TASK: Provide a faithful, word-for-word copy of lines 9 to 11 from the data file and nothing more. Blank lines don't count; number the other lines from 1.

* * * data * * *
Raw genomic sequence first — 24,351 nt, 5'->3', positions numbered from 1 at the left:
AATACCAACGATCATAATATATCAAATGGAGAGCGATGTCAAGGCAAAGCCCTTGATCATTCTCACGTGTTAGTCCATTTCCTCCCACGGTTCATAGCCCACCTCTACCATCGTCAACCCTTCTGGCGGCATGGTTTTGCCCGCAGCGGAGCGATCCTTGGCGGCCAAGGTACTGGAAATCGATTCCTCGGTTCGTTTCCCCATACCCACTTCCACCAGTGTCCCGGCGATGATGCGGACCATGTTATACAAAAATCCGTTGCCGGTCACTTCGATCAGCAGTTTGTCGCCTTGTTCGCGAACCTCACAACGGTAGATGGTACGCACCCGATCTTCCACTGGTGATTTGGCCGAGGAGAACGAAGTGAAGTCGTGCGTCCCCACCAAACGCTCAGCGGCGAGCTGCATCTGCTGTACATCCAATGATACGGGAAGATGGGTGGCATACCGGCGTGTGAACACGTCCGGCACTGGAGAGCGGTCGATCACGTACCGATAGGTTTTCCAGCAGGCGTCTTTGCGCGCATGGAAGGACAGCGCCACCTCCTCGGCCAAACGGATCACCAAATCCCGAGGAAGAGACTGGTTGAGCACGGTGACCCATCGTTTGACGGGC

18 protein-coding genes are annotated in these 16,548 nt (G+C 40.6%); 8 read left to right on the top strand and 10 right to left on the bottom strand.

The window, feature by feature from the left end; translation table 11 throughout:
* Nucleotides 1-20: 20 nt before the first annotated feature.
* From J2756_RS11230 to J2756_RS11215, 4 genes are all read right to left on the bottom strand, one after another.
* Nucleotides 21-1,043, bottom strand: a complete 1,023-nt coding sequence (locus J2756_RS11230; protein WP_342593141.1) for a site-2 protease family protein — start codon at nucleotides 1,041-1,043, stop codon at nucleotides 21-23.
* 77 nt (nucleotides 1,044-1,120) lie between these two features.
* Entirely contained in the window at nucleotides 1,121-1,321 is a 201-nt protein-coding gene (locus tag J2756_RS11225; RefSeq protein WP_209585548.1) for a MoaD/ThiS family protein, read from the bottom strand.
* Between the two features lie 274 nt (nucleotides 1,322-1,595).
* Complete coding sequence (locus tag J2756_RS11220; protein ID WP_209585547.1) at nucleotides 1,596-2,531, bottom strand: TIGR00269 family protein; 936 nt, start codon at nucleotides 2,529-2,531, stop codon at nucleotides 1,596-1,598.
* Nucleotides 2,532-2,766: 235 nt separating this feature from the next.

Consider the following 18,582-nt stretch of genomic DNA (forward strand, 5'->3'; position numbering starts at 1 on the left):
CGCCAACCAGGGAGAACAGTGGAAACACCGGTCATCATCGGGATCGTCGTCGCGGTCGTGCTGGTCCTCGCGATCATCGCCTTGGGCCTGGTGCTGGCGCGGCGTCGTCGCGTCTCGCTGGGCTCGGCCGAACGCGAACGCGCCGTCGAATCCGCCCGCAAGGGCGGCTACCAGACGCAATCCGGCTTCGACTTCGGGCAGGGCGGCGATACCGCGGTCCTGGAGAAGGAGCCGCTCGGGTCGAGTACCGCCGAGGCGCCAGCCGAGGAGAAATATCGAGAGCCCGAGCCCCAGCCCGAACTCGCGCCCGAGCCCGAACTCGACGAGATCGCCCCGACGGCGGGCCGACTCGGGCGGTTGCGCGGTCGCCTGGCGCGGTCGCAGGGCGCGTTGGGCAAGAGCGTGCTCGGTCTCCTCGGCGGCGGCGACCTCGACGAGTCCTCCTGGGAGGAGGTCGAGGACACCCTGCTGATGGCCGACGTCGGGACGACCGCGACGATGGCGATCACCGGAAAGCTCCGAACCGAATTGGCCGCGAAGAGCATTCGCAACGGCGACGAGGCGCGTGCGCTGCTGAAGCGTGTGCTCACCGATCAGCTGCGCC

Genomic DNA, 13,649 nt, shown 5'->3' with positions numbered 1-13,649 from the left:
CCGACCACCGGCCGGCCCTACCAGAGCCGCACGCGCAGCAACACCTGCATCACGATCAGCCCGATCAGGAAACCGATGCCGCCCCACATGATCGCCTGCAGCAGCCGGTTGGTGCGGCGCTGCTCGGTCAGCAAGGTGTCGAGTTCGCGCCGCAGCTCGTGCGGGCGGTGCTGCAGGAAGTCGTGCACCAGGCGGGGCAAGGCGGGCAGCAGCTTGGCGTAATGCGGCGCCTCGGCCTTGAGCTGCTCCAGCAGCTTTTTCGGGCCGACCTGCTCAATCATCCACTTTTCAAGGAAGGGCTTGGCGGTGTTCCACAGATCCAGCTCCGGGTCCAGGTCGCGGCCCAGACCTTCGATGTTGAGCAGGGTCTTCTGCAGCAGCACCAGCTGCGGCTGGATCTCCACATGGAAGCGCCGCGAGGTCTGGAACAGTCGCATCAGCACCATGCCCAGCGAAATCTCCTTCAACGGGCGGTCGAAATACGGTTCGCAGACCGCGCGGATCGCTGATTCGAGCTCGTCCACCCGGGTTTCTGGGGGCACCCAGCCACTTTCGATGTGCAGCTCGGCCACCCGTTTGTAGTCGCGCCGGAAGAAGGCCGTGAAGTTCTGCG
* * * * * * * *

* Entirely contained in the window at nucleotides 1,121-1,321 is a 201-nt protein-coding gene (locus tag J2756_RS11225; RefSeq protein WP_209585548.1) for a MoaD/ThiS family protein, read from the bottom strand.
* Between the two features lie 274 nt (nucleotides 1,322-1,595).
* Complete coding sequence (locus tag J2756_RS11220; protein ID WP_209585547.1) at nucleotides 1,596-2,531, bottom strand: TIGR00269 family protein; 936 nt, start codon at nucleotides 2,529-2,531, stop codon at nucleotides 1,596-1,598.